A space metroidvania whose trailer already made references to the fantastic and horror movies of the 70s where jokes and absurd situations are plentiful, in which we control a head with the objective of helping a robotic rebellion in a universe of alienated mechanical workers. It sounds good, right?
Headlander is the new work of Double Fine, the independent studio founded by Tim Schafer (The Secret of Monkey Island, Grim Fandango), orchestrated by Lee Petty, who already
dealt with Stacking and Autonomous. It is not surprising that from such minds, without any fear of experimentation, with their baggage in playful humor and constant headlong go a game that deals precisely with this.
Our protagonist (whose head we can choose at the start of the game) wakes up without remembering who he is or where he comes from, with the surprise that, well, it seems that we do not have legs, arms or any other limb. We are just a head that can fly thanks to its
scuba, propel itself and tie itself to other bodies that it can control. Throughout our adventure we are accompanied by a robotic presence that will help us understand the mechanics of the game at the beginning of it, as well as the history and the universe in which we are.
It is a world of science fiction, of space stations where humans have lost their real bodies to transfer their minds to eighties aesthetic robots.
In those tin suits the “life” takes place in a way that refers, on the one hand, to the hippie era, with robots that get into psychedelic experiences, take “downloads” and dance in the disco with their afro hairstyles; On the other hand, Headlander introduces us to a critique of the typical capitalist production model in science fiction narratives.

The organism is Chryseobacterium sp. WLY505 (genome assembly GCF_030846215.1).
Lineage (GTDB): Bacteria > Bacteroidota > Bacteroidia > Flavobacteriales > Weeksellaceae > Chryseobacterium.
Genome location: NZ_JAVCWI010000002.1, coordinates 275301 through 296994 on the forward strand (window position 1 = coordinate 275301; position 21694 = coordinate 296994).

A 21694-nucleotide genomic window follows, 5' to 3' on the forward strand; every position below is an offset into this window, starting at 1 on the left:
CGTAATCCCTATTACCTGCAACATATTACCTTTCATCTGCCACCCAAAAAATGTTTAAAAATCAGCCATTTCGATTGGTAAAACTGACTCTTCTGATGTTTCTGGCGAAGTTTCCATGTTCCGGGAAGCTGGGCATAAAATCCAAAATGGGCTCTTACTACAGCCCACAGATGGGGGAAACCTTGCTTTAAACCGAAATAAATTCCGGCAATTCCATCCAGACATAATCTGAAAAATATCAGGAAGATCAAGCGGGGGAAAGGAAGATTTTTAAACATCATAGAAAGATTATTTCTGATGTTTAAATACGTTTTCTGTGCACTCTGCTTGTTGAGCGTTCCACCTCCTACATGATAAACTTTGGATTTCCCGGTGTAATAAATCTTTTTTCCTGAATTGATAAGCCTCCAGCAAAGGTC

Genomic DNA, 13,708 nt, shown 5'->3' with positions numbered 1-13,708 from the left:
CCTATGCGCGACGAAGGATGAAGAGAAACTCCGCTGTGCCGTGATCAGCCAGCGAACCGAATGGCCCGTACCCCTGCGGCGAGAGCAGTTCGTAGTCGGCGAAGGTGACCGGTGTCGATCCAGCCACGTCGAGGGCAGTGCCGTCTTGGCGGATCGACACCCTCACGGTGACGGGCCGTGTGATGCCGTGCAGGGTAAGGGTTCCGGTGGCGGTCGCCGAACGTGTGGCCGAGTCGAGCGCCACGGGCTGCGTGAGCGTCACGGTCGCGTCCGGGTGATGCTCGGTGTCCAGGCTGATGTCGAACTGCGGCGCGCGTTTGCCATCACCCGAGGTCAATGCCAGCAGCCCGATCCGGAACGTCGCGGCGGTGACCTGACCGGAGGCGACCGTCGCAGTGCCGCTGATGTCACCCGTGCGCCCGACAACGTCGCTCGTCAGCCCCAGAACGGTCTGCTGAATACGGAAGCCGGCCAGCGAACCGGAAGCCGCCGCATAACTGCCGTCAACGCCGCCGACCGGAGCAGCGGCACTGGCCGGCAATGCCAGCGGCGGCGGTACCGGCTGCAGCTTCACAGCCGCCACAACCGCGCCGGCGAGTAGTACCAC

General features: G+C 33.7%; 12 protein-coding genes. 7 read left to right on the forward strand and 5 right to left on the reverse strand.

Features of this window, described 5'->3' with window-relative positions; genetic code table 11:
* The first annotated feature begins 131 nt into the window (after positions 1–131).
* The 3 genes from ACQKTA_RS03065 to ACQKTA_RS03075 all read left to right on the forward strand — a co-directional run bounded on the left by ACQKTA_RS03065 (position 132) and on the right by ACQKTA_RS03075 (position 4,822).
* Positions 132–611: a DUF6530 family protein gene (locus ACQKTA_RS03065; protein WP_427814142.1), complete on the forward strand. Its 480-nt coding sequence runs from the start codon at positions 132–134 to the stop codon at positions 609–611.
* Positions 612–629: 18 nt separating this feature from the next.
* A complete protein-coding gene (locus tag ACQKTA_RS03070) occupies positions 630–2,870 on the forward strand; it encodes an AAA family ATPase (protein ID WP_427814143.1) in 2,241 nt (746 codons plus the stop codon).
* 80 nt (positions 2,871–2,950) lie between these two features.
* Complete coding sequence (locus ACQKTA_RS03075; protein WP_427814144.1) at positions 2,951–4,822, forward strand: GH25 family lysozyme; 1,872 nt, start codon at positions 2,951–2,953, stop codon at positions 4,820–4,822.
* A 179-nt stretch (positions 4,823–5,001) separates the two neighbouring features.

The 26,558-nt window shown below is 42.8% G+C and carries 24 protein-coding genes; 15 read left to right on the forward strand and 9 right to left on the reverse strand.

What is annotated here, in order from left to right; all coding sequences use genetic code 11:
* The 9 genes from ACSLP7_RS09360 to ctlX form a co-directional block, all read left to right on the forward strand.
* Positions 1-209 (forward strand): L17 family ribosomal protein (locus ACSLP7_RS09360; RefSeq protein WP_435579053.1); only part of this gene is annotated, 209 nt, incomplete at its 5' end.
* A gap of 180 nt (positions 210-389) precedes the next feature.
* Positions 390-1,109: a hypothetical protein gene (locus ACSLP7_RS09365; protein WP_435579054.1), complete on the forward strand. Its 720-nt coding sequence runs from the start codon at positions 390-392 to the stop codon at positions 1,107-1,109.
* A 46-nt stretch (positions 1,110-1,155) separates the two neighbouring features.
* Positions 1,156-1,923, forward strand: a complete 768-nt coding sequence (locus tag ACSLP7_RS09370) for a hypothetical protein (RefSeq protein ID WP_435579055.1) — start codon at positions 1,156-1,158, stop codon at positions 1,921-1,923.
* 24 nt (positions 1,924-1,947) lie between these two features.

The citizens of this world have a stone implanted to prevent them from thinking too much. They work for long journeys, sometimes in jobs that can be automated just to keep them busy in exhausting tasks for the leader’s rejoicing and the architect of this dystopia:
Methuselah, an evil entity that controls the world that it has created. However, we will meet some rebels who have survived after getting rid of the stone that stuns their minds and that are also helped by that voice-over that guides us and gives us orders throughout the 7 or 8 hours of adventure.
The objective of the rebellion? Bring back their cabales to the “human” society, recover the bodies, the carnal life that has been lost thanks to progress.
To do this the game proposes a metroidvania mechanics, combining platforms, puzzles and confrontations, some of which work as puzzles in themselves. You can expect elevators, doors that only react to a laser of a certain color, secret paths that we can not open until we acquire a certain power and teleporters that will take us from one part of the map to another.
The combats and the majority of puzzles have their particularity because they are based on the fact that the lasers we shoot bounce around the scenes;
holding down the right mouse button we see the trajectory that will follow the projectiles that will fill the screen with color, allowing us to calculate the best shot against the head of an enemy robot or the trajectory to reach an enemy that is on us in vertical scenarios .
But all this is complemented by the pillar of the game: the possibility of taking off our heads at any time, which we directly handle, and being able to tear off the heads of the robots to move on to handle their bodies, or sneak through nooks and crannies, dodging the
lasers that will fill the screen and ambush the enemies. In addition, little by little we are improving our flying head allowing it to make attacks or that,
coupled in a body, we can headbut another robot to put our gray matter on their shoulders, among many other skills. Thus, we can exchange our body for a robot of a higher level color to get open the doors for which previously we had no authorization, or get other types of robots and bodies needed for additional missions